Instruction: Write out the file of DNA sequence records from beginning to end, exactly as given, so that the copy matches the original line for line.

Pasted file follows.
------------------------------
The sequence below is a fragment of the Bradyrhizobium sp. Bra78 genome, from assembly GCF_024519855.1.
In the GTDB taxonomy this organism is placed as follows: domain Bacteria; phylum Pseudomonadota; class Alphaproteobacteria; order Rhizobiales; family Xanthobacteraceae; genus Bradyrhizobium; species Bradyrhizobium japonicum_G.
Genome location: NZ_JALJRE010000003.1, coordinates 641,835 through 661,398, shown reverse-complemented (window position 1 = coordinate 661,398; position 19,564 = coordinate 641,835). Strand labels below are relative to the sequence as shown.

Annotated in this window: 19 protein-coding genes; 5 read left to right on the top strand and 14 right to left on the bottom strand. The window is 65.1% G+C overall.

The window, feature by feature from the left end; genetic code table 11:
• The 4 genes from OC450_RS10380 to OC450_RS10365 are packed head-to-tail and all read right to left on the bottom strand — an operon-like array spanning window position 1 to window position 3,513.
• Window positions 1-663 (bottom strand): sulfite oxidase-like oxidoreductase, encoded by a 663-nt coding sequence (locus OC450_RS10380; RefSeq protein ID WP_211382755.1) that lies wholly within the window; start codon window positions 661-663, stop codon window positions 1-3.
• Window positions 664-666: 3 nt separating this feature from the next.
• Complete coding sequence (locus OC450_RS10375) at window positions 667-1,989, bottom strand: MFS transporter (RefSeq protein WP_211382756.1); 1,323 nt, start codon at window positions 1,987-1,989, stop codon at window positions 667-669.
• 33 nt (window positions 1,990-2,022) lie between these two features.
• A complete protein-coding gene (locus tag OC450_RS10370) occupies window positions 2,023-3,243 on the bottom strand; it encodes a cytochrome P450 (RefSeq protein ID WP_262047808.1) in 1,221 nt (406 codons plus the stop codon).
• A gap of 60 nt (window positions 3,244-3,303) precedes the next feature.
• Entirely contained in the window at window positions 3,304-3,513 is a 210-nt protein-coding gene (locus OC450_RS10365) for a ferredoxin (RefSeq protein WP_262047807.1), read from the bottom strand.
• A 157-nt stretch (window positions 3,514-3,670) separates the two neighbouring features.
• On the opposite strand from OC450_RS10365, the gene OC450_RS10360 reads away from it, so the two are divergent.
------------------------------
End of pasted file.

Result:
The sequence below is a fragment of the Bradyrhizobium sp. Bra78 genome, from assembly GCF_024519855.1.
In the GTDB taxonomy this organism is placed as follows: domain Bacteria; phylum Pseudomonadota; class Alphaproteobacteria; order Rhizobiales; family Xanthobacteraceae; genus Bradyrhizobium; species Bradyrhizobium japonicum_G.
Genome location: NZ_JALJRE010000003.1, coordinates 641,835 through 661,398, shown reverse-complemented (window position 1 = coordinate 661,398; position 19,564 = coordinate 641,835). Strand labels below are relative to the sequence as shown.

Annotated in this window: 19 protein-coding genes; 5 read left to right on the top strand and 14 right to left on the bottom strand. The window is 65.1% G+C overall.

The window, feature by feature from the left end; genetic code table 11:
• The 4 genes from OC450_RS10380 to OC450_RS10365 are packed head-to-tail and all read right to left on the bottom strand — an operon-like array spanning window position 1 to window position 3,513.
• Window positions 1-663 (bottom strand): sulfite oxidase-like oxidoreductase, encoded by a 663-nt coding sequence (locus OC450_RS10380; RefSeq protein ID WP_211382755.1) that lies wholly within the window; start codon window positions 661-663, stop codon window positions 1-3.
• Window positions 664-666: 3 nt separating this feature from the next.
• Complete coding sequence (locus OC450_RS10375) at window positions 667-1,989, bottom strand: MFS transporter (RefSeq protein WP_211382756.1); 1,323 nt, start codon at window positions 1,987-1,989, stop codon at window positions 667-669.
• 33 nt (window positions 1,990-2,022) lie between these two features.
• A complete protein-coding gene (locus tag OC450_RS10370) occupies window positions 2,023-3,243 on the bottom strand; it encodes a cytochrome P450 (RefSeq protein ID WP_262047808.1) in 1,221 nt (406 codons plus the stop codon).
• A gap of 60 nt (window positions 3,244-3,303) precedes the next feature.
• Entirely contained in the window at window positions 3,304-3,513 is a 210-nt protein-coding gene (locus OC450_RS10365) for a ferredoxin (RefSeq protein WP_262047807.1), read from the bottom strand.
• A 157-nt stretch (window positions 3,514-3,670) separates the two neighbouring features.
• On the opposite strand from OC450_RS10365, the gene OC450_RS10360 reads away from it, so the two are divergent.